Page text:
My sister and I took a ramble down memory lane yesterday in Bunratty Folk Park, Co. Clare. The ghosts of our parents and grandparents accompanied us. Along with the contents of twenty tourist buses.
As the tourists spilled merrily out along the meandering paths and cottages, we suspected both The Quiet Man and homesick forebears informed a more romantic view of their Ireland.
Smoke rises from the chimney, as the thatcher tends to his labours. The woman of the house is at home and has soda bread baking in the baker on the hearth.My father often spoke of the baker. It’s the little black pot to the front of the hearth in this picture. You may even make out the embers on top of the lid and surrounding the pot. The woman of the house informed us that it takes about an hour and a half to bake the soda bread in this way,
Our grandmothers both had very large families and farmwork to attend to. So, when we followed the woman out of the house on into the dairy it was another vaguely familiar scene from out childhood. One of our grandmother’s had a dairy too, and both grandmothers made their own butter.
They also made the clothes for their families. The Singer sewing machine was a standard piece of furniture from my father’s childhood.
As indeed, were pictures, and occasionally statues, of the Sacred Heart.
The amount of religious iconography as displayed in all of the Irish Catholic homes in Bunratty is just astonishing. But my sister and I agree that it was very typical right up until the 1980s in very many Irish homes.
And, while bedrooms might look like cosy features in this little houses, they were frequently damp, always overcrowded. Our mother often recalled sleeping head to tail with her four sisters in one bed.
Mind you, all five sisters were great talkers too, so I can’t see how they ever managed to get much sleep.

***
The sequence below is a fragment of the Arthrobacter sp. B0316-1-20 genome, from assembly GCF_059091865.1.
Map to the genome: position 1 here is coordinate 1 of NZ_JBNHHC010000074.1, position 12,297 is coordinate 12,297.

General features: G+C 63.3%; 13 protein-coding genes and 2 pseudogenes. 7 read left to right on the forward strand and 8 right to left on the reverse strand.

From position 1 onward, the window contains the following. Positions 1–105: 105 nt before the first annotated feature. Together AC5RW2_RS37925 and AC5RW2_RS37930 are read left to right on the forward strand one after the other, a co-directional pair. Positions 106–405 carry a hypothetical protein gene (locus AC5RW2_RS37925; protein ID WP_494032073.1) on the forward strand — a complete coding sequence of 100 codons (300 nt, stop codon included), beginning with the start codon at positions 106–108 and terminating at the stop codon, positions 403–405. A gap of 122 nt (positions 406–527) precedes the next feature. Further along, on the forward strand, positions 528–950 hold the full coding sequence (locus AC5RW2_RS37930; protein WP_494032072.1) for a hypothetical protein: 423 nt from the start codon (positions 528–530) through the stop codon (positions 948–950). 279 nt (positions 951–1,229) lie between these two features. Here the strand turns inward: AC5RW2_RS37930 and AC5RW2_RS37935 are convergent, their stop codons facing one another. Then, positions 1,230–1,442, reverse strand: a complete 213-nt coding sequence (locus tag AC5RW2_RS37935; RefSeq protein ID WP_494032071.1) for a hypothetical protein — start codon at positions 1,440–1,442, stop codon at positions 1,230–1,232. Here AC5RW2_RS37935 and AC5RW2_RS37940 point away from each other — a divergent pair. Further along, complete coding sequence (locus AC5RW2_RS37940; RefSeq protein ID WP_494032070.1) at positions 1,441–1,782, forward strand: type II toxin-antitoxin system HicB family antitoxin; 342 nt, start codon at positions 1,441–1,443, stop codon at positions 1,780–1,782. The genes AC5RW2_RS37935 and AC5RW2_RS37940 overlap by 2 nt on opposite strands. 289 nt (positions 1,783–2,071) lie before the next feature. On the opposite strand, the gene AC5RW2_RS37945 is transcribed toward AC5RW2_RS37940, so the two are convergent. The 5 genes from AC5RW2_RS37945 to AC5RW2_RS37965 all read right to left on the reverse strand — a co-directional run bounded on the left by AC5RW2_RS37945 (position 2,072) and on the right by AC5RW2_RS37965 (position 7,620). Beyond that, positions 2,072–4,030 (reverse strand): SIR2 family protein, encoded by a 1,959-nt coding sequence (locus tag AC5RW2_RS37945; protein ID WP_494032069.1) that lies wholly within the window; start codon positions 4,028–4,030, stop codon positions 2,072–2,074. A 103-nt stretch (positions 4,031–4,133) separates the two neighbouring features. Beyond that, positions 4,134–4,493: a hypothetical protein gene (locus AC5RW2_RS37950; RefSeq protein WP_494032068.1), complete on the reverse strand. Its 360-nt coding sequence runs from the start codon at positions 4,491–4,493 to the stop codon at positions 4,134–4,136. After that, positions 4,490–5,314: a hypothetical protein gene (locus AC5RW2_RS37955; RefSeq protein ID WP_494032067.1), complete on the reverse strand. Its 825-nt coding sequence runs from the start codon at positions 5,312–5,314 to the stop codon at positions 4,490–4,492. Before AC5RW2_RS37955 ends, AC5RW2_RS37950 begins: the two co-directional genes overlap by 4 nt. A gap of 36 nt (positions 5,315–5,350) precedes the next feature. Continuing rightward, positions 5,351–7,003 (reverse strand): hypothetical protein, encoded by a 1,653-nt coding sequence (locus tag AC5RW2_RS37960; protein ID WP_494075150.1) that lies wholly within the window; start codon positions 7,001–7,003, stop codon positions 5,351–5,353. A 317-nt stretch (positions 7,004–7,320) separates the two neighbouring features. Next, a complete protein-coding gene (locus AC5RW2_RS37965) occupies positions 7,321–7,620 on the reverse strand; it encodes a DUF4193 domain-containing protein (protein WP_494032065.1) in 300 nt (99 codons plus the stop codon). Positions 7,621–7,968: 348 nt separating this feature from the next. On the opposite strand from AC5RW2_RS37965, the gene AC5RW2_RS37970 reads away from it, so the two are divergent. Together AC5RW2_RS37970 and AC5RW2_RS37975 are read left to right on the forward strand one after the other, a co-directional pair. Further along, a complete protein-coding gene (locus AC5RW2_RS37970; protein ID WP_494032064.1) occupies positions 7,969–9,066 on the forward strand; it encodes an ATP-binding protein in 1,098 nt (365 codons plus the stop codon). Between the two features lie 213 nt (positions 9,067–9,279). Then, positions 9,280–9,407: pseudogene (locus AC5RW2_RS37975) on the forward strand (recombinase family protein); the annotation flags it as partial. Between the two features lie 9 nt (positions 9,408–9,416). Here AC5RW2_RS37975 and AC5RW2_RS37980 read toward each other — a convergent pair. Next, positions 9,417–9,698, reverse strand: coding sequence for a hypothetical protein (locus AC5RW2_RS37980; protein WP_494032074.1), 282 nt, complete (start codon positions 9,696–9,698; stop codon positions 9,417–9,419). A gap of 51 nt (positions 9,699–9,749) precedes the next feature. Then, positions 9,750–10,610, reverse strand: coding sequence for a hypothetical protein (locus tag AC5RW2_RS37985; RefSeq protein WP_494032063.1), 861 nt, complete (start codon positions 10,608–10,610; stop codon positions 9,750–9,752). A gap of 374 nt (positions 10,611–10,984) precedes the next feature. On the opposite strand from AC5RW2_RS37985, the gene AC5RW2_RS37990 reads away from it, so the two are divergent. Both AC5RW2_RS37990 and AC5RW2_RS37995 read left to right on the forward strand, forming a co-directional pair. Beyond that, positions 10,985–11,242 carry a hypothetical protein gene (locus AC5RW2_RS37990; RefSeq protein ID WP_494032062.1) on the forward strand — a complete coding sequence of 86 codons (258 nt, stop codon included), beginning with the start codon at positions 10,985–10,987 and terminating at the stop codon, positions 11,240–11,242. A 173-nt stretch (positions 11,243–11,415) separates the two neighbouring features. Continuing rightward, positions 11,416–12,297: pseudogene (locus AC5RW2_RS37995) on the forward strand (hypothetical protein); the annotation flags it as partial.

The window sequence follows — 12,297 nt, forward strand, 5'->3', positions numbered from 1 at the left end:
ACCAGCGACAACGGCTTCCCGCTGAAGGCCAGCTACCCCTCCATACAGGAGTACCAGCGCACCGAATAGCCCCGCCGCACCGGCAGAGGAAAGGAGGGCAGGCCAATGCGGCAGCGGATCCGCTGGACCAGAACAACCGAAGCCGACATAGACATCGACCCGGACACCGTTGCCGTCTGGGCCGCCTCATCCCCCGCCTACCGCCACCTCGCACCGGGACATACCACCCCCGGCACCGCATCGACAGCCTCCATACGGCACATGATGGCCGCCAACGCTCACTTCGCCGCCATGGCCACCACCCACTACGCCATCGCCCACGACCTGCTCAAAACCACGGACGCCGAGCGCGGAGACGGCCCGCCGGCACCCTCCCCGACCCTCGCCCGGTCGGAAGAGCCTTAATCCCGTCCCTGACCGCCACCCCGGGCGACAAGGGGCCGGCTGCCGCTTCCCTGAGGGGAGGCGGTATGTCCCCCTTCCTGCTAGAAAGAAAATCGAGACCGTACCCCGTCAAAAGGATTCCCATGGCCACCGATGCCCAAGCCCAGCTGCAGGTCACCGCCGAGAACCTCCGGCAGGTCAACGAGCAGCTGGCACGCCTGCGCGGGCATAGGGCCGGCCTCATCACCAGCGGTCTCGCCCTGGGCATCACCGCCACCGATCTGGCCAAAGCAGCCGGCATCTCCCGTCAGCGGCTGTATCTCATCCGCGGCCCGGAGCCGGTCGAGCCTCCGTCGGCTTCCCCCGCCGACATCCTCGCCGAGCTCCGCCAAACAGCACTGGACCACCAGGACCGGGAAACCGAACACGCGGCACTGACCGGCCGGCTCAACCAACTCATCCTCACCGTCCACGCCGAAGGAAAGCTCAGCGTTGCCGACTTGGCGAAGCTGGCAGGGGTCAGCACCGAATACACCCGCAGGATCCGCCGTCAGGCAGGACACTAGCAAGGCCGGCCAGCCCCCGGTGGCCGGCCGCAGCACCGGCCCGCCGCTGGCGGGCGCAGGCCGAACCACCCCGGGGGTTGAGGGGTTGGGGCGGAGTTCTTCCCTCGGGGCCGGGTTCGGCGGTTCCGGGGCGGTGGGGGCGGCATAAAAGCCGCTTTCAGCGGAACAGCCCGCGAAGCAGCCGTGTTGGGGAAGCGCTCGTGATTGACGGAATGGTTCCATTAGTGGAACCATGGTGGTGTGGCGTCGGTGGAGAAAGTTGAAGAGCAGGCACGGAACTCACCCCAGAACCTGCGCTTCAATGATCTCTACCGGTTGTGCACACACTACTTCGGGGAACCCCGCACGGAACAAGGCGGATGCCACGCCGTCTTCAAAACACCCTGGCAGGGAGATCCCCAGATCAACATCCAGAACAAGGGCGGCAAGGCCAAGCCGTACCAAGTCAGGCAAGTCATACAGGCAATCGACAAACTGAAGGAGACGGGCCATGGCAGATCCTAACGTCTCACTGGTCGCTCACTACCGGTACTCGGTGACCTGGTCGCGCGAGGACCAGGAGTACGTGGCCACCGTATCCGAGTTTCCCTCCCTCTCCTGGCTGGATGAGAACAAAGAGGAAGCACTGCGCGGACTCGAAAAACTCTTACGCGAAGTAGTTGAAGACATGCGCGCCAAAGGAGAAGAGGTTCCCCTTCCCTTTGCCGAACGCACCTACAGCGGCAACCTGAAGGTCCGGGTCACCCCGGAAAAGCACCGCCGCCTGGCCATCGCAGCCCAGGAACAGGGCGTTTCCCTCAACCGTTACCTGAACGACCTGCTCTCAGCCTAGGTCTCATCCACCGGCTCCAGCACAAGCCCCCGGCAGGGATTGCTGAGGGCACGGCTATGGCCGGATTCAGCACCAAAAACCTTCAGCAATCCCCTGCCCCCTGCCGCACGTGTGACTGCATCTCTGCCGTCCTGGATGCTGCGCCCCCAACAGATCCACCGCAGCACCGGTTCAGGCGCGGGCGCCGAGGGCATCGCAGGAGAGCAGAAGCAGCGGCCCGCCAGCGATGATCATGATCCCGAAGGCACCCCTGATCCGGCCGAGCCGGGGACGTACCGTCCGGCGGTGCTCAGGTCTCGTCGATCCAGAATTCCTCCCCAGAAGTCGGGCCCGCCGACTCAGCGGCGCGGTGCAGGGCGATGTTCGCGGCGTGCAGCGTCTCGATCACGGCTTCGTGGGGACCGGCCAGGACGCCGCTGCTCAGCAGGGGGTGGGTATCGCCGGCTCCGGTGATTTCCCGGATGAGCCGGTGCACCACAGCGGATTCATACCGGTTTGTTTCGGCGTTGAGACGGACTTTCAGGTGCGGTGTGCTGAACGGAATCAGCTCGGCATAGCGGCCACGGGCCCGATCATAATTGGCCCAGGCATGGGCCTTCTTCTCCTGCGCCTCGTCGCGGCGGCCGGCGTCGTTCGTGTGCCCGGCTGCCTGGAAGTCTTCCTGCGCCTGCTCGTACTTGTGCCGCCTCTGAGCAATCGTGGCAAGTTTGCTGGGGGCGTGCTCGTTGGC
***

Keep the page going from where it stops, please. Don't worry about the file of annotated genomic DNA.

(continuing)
There is a carefully reconstructed village in the Folk Park. Complete with drapery and hardware shops…
…a doctor’s house…
..the home of the Hughes’ brothers who founded the HB ice-cream company…
…and the ubiquitous black Nelly which everyone aspired to owning in the 1930s Ireland.
And more somber times seated at school desks similar to this one. In our day, a little white ceramic inkwell sat inside the brass holder, while our nibs rested in the wooden groove across the top of the desk.
And the fact that we can recall that, made my sister and I feel very old indeed.
Oh, it is wonderful to rove around Memory Lane. The tourists we met had a delighted curiosity about it all, but we were close enough to it to know that they were tough times for very many people and the Ireland of today is a kinder place.
Though some would disagree…
“Ah, haven’t we lost a lot in this little country of ours. We had nothing long ago but at least we were happy. We’ve none of that now, and no sense of community any more.”
The man was in his fifties and seemed was evidently unsettled by his perambulations through the past. Sister and glanced at each other and shook our heads. Maybe men had an easier time back then, though it’s difficult to be sure from our perspective.
The Folk Park had given us a chance to piece together a little but more of our grandmother’s daily lives. We both agreed that it was a constant struggle for women in Ireland of yore. It’s easy to forget that amid the peaceful pastoral scenes of Bunratty Folk Park.
We so, we tumbled out of the Folk Park, thrilled with our journey, grateful to our forebears, and relieved to be living in 21st century Ireland.